This suspicion is amplified in “Centuries of Gold,” where a correspondingly dire urgency underwrites Short’s warning, “Penetrate the spirit/ Watch the flesh dissolve.” Within the song’s harried walls, Pure Ground describe a society where isolation, individualism, and fearful protectionism have become so entrenched as to stultify human development. Its pixelated rushing and skimpy harmonies evoke an upsurge in personal detachment, atomization, and stagnation, and if anyone were hoping for a slither of optimism, Short quashes this hope with the verse, “There are no doorways/ No need for exit/ Barricades erected/ That ensure our aim.”

And it’s not only that the band fears our Standard[s] of Living will prevent them from growing as people. They also fear that these standards will constrain them so much they’ll be forced to assume fake and inauthentic identities, as witnessed by “Second Skin.” Here, a skulking, four-bar heartbeat drives such hoarse confessions as, “The mask is on/ Gloves pulled tight/ My second skin/ Against the night.” These lines divulge the worry that today’s society is so inflexible in its existential demands on the individual that she has no choice but to conform to them if she wants to remain a member of it. If she wants to avoid harm, rebuke, or rejection — if she wants to avoid the “ill wind” and the “pavement [which] exhales its caustic breath” — she has to play one of the few roles available to her, otherwise she’ll suffer the kind of anxiety and strain furtively conveyed by the track’s insistent chorus.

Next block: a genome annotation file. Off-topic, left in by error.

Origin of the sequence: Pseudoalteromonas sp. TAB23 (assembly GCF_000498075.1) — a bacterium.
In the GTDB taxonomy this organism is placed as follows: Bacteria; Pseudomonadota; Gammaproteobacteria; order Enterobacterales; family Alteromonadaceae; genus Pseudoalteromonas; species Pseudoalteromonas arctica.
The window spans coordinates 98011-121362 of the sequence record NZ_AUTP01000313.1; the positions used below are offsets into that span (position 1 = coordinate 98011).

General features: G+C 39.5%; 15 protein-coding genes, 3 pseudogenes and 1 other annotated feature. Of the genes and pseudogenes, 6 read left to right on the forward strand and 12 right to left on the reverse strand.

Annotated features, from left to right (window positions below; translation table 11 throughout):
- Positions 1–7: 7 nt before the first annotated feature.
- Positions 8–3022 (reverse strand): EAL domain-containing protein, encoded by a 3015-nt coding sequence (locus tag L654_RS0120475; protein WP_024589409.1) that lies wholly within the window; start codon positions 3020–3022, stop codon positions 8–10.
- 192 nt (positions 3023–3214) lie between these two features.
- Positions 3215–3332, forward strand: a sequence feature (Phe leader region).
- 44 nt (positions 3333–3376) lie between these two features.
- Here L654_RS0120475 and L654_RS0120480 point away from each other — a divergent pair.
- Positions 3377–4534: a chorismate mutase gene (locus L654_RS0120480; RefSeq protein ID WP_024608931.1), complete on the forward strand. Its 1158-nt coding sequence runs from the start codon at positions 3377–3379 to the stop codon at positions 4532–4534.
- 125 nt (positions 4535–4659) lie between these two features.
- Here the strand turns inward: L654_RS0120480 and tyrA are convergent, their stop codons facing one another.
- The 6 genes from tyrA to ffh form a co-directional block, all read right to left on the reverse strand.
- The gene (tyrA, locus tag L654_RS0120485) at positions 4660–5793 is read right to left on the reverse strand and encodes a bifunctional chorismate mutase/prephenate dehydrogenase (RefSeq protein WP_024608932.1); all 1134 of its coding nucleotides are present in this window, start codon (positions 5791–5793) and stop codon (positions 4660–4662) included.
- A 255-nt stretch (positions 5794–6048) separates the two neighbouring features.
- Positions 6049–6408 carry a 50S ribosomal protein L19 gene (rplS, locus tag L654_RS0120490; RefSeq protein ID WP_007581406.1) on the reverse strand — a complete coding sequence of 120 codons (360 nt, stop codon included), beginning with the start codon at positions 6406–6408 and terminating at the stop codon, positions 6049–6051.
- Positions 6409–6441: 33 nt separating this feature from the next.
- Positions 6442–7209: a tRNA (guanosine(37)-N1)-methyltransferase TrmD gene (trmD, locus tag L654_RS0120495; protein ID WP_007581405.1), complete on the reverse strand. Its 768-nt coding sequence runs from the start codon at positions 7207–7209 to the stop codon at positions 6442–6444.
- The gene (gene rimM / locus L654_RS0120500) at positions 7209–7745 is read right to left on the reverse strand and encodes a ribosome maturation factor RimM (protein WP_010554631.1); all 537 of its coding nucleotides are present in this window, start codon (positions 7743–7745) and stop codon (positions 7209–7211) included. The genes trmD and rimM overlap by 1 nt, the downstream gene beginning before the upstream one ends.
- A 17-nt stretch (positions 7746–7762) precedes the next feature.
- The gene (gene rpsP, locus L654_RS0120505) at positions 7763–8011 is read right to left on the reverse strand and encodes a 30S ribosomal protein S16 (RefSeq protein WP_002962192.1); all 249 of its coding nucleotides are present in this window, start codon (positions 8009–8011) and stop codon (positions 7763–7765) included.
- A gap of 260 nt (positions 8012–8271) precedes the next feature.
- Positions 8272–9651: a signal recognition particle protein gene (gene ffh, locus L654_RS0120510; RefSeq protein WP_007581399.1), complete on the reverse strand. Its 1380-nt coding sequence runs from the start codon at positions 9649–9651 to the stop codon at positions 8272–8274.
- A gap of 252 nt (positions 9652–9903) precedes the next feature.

In addition to similarly themed lyrics, it’s the rigid delivery of their vocals that also reflects a world of artificiality and duplicity. When their observations and criticisms aren’t grimly shouted, they’re framed in a semi-monotonous gothic drawl, sounding halfway between an Americanized Ian Curtis and an antsy Peter Murphy. It’s precisely the affected stiffness and deadened anger of such voicings that express the idea that all voices within our present era are similarly contrived and constructed. More importantly, if the voice is a symbol of the individual’s identity, then the wooden invocations in “Watch the Lines Grow” or “In Silence,” for example, allude to how all identities are similarly wooden.

However, this “wooden” talk does not mean that Standard of Living is itself a counterfeit or phony record. Its harnessing of somber minimalism and disheveled Korgs perfectly mirrors a civilization whose seedy foundations are obscured by a glitzy surface. Its brutish riffs and inexorable nastiness drag us down to this base level, and the “beauty” of the record is that it robs us of the desire to climb back up. This is not because Pure Ground and their abusiveness teach us the kind of self-loathing that makes us think we’re no longer worthy of our lost opulence. No, it’s because they teach us that their degraded underworld and this opulence have always been one and the same, and that the more we grope for one, the more we’re pulled into the other.

Links: Pure Ground - Chondritic Sound